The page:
The Deacon

The deacon is a servant; this is the exact definition of its Greek word, diakonos. Nowhere in the New Testament do we see that the position of the deacon is vested with any authority, nor is it called a position for “elders in training.” We must remember this when we consider the position of the deacon.

Deacons Without Elders?

There are some who believe that churches may have deacons even if there are no men qualified to be elders. The Scriptures never speak of any such situation; nevertheless, considering that those serving in the office of a deacon are only mentioned in the context of elders, we have no reason to conclude that God has authorized any church to have deacons without elders. As long as the men of the congregation are willing to perform the tasks that are required for the church to go on, there should be no need for an official position.

Female Deacons [Deaconesses]

Some assert that females can be deacons, citing the example of Phoebe in Romans 16:1:

I commend unto you Phoebe our sister, who is a servant of the church that is at Cenchreae.

In some translations, she is called a “deaconess.” Does this mean that she holds the office of the deacon?

It must be first stated that the Greek term diakonos, or its feminine counterpart, diakona, means literally “a servant.” As with the term “elder” (Greek presbuteros), that means either one serving in the office of an elder (Acts 14:23) or simply one who is an old man (1 Timothy 5:1), so “deacon” can refer to either to one serving in the office of a deacon (1 Timothy 3:8-10, 12), or simply as a servant. The term diakona in Romans 16:1 does not describe the office of the deacon, but simply the idea that Phoebe is a servant. This also is the same idea in Acts 6:1-6, when Stephen and the others are appointed as servants to assist the widows in need. We can determine this to be true because neither Phoebe nor Stephen et al. meet the qualifications in 1 Timothy 3:8-13:

Deacons in like manner must be grave, not double-tongued, not given to much wine, not greedy of filthy lucre; holding the mystery of the faith in a pure conscience. And let these also first be proved; then let them serve as deacons, if they be blameless. Women in like manner must be grave, not slanderers, temperate, faithful in all things. Let deacons be husbands of one wife, ruling their children and their own houses well. For they that have served well as deacons gain to themselves a good standing, and great boldness in the faith which is in Christ Jesus.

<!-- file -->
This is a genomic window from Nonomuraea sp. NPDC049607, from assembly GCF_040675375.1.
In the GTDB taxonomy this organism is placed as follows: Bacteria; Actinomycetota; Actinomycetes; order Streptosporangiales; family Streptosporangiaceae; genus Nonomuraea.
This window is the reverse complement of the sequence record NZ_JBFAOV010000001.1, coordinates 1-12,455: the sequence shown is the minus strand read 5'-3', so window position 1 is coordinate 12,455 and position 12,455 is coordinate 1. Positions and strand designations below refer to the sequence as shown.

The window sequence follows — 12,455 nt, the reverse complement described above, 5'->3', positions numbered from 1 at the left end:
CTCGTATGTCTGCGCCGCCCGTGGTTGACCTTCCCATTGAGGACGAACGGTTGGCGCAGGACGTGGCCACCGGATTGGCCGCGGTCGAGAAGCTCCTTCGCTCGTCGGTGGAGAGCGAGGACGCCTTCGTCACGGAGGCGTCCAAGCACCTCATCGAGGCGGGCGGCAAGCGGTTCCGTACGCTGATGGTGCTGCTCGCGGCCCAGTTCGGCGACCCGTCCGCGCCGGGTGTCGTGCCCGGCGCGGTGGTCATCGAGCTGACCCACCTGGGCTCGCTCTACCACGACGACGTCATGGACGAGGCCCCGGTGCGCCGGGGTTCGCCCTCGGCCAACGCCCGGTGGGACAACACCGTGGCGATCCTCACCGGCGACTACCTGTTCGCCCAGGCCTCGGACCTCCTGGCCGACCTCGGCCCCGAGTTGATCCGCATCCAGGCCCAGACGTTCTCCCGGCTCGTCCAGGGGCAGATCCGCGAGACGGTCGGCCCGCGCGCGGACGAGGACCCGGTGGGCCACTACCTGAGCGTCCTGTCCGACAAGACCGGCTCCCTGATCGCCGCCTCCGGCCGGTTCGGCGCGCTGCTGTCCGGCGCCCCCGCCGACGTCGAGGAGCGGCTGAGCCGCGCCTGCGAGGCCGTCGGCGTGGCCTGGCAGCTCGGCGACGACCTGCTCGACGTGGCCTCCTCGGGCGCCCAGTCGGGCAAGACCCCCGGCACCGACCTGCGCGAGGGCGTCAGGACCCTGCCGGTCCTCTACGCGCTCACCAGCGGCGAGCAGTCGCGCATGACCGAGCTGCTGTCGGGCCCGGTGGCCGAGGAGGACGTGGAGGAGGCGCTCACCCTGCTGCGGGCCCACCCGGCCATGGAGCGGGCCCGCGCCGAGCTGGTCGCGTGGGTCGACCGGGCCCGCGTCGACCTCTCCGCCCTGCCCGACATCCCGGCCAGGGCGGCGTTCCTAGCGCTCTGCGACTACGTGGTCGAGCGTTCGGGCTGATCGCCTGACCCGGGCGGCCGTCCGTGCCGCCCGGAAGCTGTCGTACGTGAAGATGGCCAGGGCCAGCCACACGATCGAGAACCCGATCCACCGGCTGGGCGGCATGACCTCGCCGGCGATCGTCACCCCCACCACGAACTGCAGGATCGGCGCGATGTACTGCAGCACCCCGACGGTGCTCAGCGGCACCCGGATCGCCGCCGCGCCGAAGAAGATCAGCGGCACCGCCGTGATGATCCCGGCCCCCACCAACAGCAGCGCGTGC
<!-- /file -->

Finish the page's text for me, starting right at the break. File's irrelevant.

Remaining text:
We see that a deacon must be the husband of one wife, and the Greek term is specific for “wife,” gunaikes. Therefore, Phoebe cannot be one who holds the position of a deacon, for she surely cannot be the husband of one wife. Furthermore, we know nothing of the families of Stephen et al.; even if they perhaps met these qualifications, these men were given a certain task at a certain time for a certain purpose, and nothing in the New Testament associates them with the office of the deacon described later.

We can see, therefore, that while diakonos or a similar term is used often to describe servants of the church, not every use of diakonos refers to one holding the office of a deacon.

Female Elders

Some denominations have elders or other similar persons vested with authority who are female. Does such a practice originate in the New Testament?

Paul writes to Timothy the following in 1 Timothy 2:12:

But I permit not a woman to teach, nor to have dominion over a man, but to be in quietness.

This, along with the requirement that the elder be the “husband of one wife” in 1 Timothy 3:2, demonstrates that elders can only be men.

Female Evangelists

There are many denominations today (and the list of denominations grows ever longer) who now teach that women may perform the same evangelistic duties as men. Are these teachings in harmony with the Scriptures?

We do see that females were present in the work of evangelism, as seen with the example of Priscilla in Acts 18:26:

But when Priscilla and Aquila heard him, they took him unto them, and expounded unto him the way of God more accurately.

We have no reason to doubt that Priscilla took on some form of assistance in teaching Apollos, but it is also notable to see that her husband Aquila was also present.

We must always strive diligently to maintain the harmony of the Scriptures, and there is no exception when speaking concerning female evangelists. We have seen in 1 Timothy 2:12 above that a woman is not to have any form of dominion over a man, and this must be considered in our discussion: a woman may teach and preach to other women, certainly, and perhaps even a man according to the example of Priscilla and Aquila, but we do not see any evidence from the Scriptures that any woman took it upon herself to preach to a man. While women can assist in teaching the Gospel, women would be contradicting Paul’s exhortation for women to not teach and usurp authority over men if they were to fulfill the normal responsibilities of evangelists to exhort and preach.

Argument: Junia was a female and she was counted among the Apostles.